But not this year, Financial Times columnist Wolfgang Münchau writes in an article, published Sunday. According to Münchau there is five things that can resolve the situation, but default is the only option that is consistent with what we know at the moment. Here’s a full transcript of the article.
“Greece will not only have to make an extremely large public sector deficit reduction effort but it will also have to do this under a condition of disinfaction, and possibly deflation, which would push its nominal growth rate to negative.”
I am willing to risk two predictions: The first is that Greece will not default this year. The second is that Greece will default. The Greek government has demonstrated that it can still borrow at a rate of about 6 per cent but if you do the maths on the public debt dynamics, as I did recently, it would be hard to arrive at any other scenario than an eventual default.
The adjustment effort needed to prevent a debt explosion is extremely large.
The Nordic countries achieved adjustment on a similar scale during the 1980s and 1990s, but they had two advantages over Greece. They did it in a different global environment; but more crucially they were, in part, able to devalue and improve their competitiveness.
As a member of a large monetary union Greece can improve its competitiveness only through relative disinflation against the euro zone average, which in effect means through deflation. But as the French economist Jacques Delpla has pointed out, this will invariably produce a debt-deflation dynamic in the Greek private sector of the kind described by the economist Irving Fisher during the 1930s.
So Greece will not only have to make an extremely large public sector deficit reduction effort but it will also have to do this under a condition of disinflation, and possibly deflation, which would push its nominal growth rate to negative levels during the adjustment period. That, in turn, would jeopardize the debt reduction programs of both the public and private sectors.
Under those circumstances, there is no way that Greece could ever stabilize its debt-to-gross domestic product ratio, no matter how hard the government of George Papandreou tries.
To get out of this mess, one of five things will have to happen.
The first, and most optimistic, solution would be a significant fall in the euro’s exchange rate, say to parity with the US dollar, coupled with a strong recovery in the euro zone. This might just do the trick to sustain Greek growth as it adjusts.
The third would be a private sector debt restructuring to prevent a Fisher-style debt-deflation dynamic.
The fourth is that Greece leaves the euro zone.
The fifth is default.
If you go through the options one by one, you realize that the first is improbable. The EU has in effect ruled out the second. The third would require an unlikely additional bail-out of the European banks.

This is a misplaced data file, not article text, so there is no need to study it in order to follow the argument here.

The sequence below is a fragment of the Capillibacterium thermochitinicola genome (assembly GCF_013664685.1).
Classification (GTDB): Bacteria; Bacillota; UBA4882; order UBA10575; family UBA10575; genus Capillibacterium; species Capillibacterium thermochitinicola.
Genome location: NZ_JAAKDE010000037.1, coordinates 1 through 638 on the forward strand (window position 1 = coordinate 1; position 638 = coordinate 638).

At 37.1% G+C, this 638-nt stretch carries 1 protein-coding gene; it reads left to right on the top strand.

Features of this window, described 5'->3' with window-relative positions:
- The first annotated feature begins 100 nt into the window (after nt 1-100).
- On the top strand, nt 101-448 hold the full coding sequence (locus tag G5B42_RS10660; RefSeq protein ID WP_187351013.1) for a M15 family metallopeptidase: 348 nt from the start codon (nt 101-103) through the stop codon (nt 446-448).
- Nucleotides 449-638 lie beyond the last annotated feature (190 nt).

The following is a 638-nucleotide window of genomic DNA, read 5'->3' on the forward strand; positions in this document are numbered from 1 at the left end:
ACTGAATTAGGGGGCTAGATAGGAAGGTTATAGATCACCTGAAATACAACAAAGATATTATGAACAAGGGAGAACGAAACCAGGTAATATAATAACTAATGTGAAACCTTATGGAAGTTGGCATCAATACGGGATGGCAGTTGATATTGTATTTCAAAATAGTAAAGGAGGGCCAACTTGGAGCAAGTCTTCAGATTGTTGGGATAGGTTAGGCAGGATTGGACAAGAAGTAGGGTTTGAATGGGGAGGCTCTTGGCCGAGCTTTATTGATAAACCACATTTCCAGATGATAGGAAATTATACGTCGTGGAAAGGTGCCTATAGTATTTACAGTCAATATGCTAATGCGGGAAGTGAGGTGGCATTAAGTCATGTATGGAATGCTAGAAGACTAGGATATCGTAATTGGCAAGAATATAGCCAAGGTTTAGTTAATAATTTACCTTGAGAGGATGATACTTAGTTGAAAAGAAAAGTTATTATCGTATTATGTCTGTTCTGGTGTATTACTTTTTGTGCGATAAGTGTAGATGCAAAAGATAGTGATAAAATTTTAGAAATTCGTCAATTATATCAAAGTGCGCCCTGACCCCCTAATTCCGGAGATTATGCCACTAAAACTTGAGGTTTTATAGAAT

While option four would be most convenient for the Germans, the Greeks are not so stupid as to leave the euro zone. That leaves them with option five: to default inside the euro zone. It is the only option that is consistent with what we know.
But it would throw the euro zone into a potentially terminal crisis. Spain and Portugal have problems of a different kind but of a similar dimension.
Spain will have to go through a disinflation/deflation period that will produce a formidable private sector debt-deflation spiral. Without devaluation, or the possibility of a sustained fiscal boost, the Spanish depression could last forever, or at least for as long as the country stays in the monetary union. Portugal, like Greece, suffers from a combined public and private sector debt problem.
When a country such as Greece pays 300 basis points over the yield of a supposed risk-free bond, this means, mathematically, that investors see a probability of around 17 per cent that they will lose 17 per cent of their investment.
So in other words, a spread of 300 basis points is a valuation in which default is still considered improbable.
If those perceptions changed from improbable to, say, moderately probable, the yield spreads between southern European countries and Germany would explode.
For the time being, Greece can get by because of its excellent debt management, which is why I am confident that Greece is not going to need an immediate bail-out.
But given the political economy of the EU, this might turn out to be a disadvantage. Europe’s complacent leaders will only step in if a crisis is both imminent and visible.
The really treacherous aspect about the Greek crisis is that the country’s liquidity position is better than its solvency position. Insolvency is a gradual, invisible process. The negative effects of debt-deflation dynamics have not yet begun, but will become inevitable as the Greek public and private sectors go through a simultaneous debt reduction process. In such an environment my assumption of a 2 per cent rate of nominal growth might be far too optimistic.
And even with such an unrealistically optimistic assumption, default would be hard to avoid.
There have only ever been two intellectually honest views about economic and monetary union.
The first is that it could not work, as it would eventually produce a situation in which a country’s national interest conflicts with the interest of the monetary union at large.
The second is that it could work, but only for as long as member states are ready to co-ordinate economic policy in the short run, and move towards a minimally sufficient fiscal union in the long run.
The message from the EU, and from Germany in particular, is that the latter has now been ruled out.
By Wolfgang Münchau
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